As the son of two English majors (one a current English teacher), I doubt I’ve gone twenty-four hours at home without hearing a reference to the man himself, William Shakespeare. I’m quite sure that won’t be changing any time soon, thanks to the Quill Theatre’s production of the Bard’s gender-bending classic Twelfth Night, which we had the pleasure of seeing on opening night of The Richmond Shakespeare Festival at Agecroft Hall.
The performance entertained a packed house from start to finish on a night that felt quintessentially Richmond. A crowd of all ages enjoyed Shakespeare, along with just the right amount of humidity, the threat of rain (which thankfully held off), and the distant booms of fireworks at the Diamond.
Director Steve Perigard made artful use of a true ensemble cast, keeping the audience on its toes throughout the play. There was no telling where the next laugh would come from as the actors nimbly passed around the spotlight.
The mischievous crew of Feste (Luke Schares), Sir Toby Belch (David Janosik), Sir Andrew Aguecheek (Evan Nasteff), Maria (Elisabeth Ashby), and Fabian (Jonathan Conyers) led the comical charge, making use of the simple but dynamic set and the laps of audience members to carry out their hilarious schemes. The Three-Stooges-esque enactment left the audience in a position not unlike that of the hapless Aguecheek, a step behind the others, but loving every minute of witty banter.
Often a victim of those schemes, Malvolio, who transitions from the most unlikeable character to the most pitiable and even sympathetic one, was played to a T by Thomas Cunningham, who drew laughs, gasps, and awwwws from the audience over the course of a dynamic performance encapsulated by his prancing, gaudily-clad attempt at seducing his lady Olivia, played by Liz Blake White.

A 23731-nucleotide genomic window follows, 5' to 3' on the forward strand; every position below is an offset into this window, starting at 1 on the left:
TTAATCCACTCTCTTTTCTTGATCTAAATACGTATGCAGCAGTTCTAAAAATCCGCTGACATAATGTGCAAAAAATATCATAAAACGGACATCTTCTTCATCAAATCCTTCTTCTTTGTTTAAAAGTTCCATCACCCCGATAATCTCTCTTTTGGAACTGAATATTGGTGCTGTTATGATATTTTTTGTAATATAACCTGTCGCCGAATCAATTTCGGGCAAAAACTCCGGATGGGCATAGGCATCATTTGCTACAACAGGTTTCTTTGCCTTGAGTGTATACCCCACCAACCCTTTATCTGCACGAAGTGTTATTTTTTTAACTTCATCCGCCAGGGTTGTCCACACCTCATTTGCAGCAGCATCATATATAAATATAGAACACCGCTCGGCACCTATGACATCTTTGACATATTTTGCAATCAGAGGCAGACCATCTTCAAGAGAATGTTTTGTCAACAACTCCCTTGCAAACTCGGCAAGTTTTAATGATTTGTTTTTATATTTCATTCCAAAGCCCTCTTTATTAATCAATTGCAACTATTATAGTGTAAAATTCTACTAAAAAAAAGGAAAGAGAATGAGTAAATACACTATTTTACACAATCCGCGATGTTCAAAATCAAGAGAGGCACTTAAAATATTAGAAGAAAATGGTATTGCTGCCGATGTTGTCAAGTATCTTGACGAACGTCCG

The plot-driving love triangle between Olivia, Orsino, and Cesario/Viola was compellingly brought to life by White, Jeremy Morris, and Laura Rocklyn, respectively. Morris’s booming vows of unrequited love and White’s constant romantic follies set a backdrop for Rocklyn’s female character dressed as a young man, a role she carried out beautifully: occasionally falling into more feminine tendencies before comically catching herself, straightening her jacket and lowering her voice an octave or two.
The performance was surprisingly easy to follow for such a complicated play, due in large part to careful staging and the cast’s mastery of facial expressions, both of which heightened the sense of engagement with the audience and often brought laughs even without the help of dialogue. From Mark Caudle’s (playing Sebastian) happy disbelief upon finding Olivia madly in love with him as a result of mistaken identity, to the cast’s self-aware amusement at the breaking of the fourth wall, the entire performance felt incredibly natural.
I’ve seen plenty of Shakespeare with my parents and I’d hardly say we’re an easy crowd to please, but each of us found Quill’s Twelfth Night wonderfully entertaining and well-done. And you could hardly ask for a better venue than the outdoor courtyard of a transplanted fifteenth-century English manor house. Whether you’re a Shakespeare veteran like my parents or not, check it out. You won’t be disappointed.
Twelfth Night runs through June 26 as part of The Richmond Shakespeare Festival at Agecroft Hall. For information about tickets and showtimes, visit Quill Theatre.